Add indoor location awareness and mapping capabilities to your app through the use of iBeacons and proximity scanning.

This module allows the scanning of nearby Bluetooth Low-Energy beacons that conform to the iBeacon spec. It provides Median JavaScript Bridge commands to retrieve the list of nearby beacons and their identifying information.

An iBeacon continuously broadcasts three identifiers: a UUID, major, and minor. UUID is a long random identifier that should be customized for each implementation. Major and minor are integers between 0 and 65535 that can be used to differentiate each individual beacon. For example, a retailer may have one UUID across all of their iBeacon deployments used for their retail customers, and another UUID used for employees. Each store may have a major identifier, and each individual beacon would have a different minor identifier.

The beacon broadcast data also encodes the emitting signal power. By comparing this to the actual received signal power, devices can estimate their distance from each beacon.

As Bluetooth beacons can be used to identify the user's physical location, this is considered a privacy sensitive function. iOS requires the user to grant location permissions. Android also requires the user to grant permissions starting with Android 10.

Implementation Guide

Once the premium module has been added to your app, you may use the following Median JavaScript Bridge commands to access its functionality.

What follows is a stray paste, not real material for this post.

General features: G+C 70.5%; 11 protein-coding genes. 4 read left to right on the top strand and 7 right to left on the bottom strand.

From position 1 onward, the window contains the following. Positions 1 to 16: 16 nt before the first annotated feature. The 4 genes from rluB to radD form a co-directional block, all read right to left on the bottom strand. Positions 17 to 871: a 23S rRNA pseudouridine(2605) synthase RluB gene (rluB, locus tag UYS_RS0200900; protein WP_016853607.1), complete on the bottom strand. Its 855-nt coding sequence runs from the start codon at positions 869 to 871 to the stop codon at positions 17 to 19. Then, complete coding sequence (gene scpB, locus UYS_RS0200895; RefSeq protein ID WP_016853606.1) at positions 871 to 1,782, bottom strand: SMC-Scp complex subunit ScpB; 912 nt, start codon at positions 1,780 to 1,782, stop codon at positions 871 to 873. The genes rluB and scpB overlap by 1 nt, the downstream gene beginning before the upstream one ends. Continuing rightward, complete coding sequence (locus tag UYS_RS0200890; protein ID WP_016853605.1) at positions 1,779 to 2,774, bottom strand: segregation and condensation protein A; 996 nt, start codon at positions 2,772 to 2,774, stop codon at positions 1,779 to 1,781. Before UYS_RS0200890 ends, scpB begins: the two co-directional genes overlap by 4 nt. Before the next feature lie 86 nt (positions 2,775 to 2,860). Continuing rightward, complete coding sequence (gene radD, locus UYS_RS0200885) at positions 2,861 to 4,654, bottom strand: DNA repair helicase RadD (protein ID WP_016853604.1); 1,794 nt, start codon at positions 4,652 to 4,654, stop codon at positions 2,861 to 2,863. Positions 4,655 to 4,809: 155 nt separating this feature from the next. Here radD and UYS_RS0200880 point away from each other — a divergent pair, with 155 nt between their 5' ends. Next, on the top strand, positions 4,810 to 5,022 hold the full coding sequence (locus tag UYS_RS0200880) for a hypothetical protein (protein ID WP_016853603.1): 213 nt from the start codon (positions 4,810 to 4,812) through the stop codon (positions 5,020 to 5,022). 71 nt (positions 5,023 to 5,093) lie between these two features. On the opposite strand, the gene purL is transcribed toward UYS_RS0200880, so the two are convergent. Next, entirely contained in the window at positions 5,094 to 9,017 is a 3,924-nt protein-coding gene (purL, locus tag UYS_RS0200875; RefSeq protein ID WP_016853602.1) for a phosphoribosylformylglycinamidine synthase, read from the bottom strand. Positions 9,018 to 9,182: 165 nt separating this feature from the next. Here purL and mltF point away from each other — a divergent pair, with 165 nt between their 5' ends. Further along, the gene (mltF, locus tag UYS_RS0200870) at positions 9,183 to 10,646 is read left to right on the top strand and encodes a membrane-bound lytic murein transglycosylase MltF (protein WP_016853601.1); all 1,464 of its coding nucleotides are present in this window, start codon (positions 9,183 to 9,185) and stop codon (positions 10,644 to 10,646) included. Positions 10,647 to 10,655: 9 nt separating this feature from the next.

You must provide a specific UUID to scan for iBeacons on iOS as Apple does not permit iOS devices to scan for all UUIDs.

Define a callback function that will receive the beacon data. For example:

// define this function, but do not call it yourself!
function callback(data) {
  if (data.success) {
    alert('I found ' + data.beacons.length + ' beacons');

↔️Median JavaScript Bridge

To initiate a scan, run the following JavaScript function. uuid can be omitted for Android but is required for iOS.

median.beacon.scan({'callback': callback, 'uuid': 'xxxxxxxx-xxxx-xxxx-xxxx-xxxxxxxxxxxx'});

Within a few seconds of a successful scan, the app will run your callback function with a data object with the fields:

  • success: set to true. This does not indicate that any beacons were found, only that the scan did not encounter errors.
  • beacons: an array of beacon objects, each containing the fields:
    • format: a string, set to "iBeacon"
    • uuid: a string
    • major: an integer
    • minor: an integer
    • rssi: signal strength in decibels
    • proximity (iOS only): "immediate", "near", "far", or "unknown"
    • accuracy (iOS only): the accuracy of the proximity calculation in meters
    • distance (Android only): the estimated distance of the beacon in meters

For example:

  "success": true,
  "beacons": [
  "format": "iBeacon",
  "uuid": "9C615AD4-8E6A-53BC-BC27-82171491A2WA",
  "major": 1000,
  "minor": 123,
  "rssi": -52,
  "proximity": "immediate",
  "accuracy": 0.1413
  "format": "iBeacon",
  "uuid": "9C615AD4-8E6A-53BC-BC27-82171491A2WB",
  "major": 1001,
  "minor": 1321,
  "rssi": -78,
  "proximity": "near",
  "accuracy": 4.5321

If the scan fails, the data object will have the fields:

  • success: set to false
  • error: a string that describes why the scan failed

For example:

  "success": false,
  "error": "This device does not support Bluetooth LE"

Typical reasons for a scan to fail include the device not having the necessary hardware, Bluetooth being disabled, or the user denying location permissions.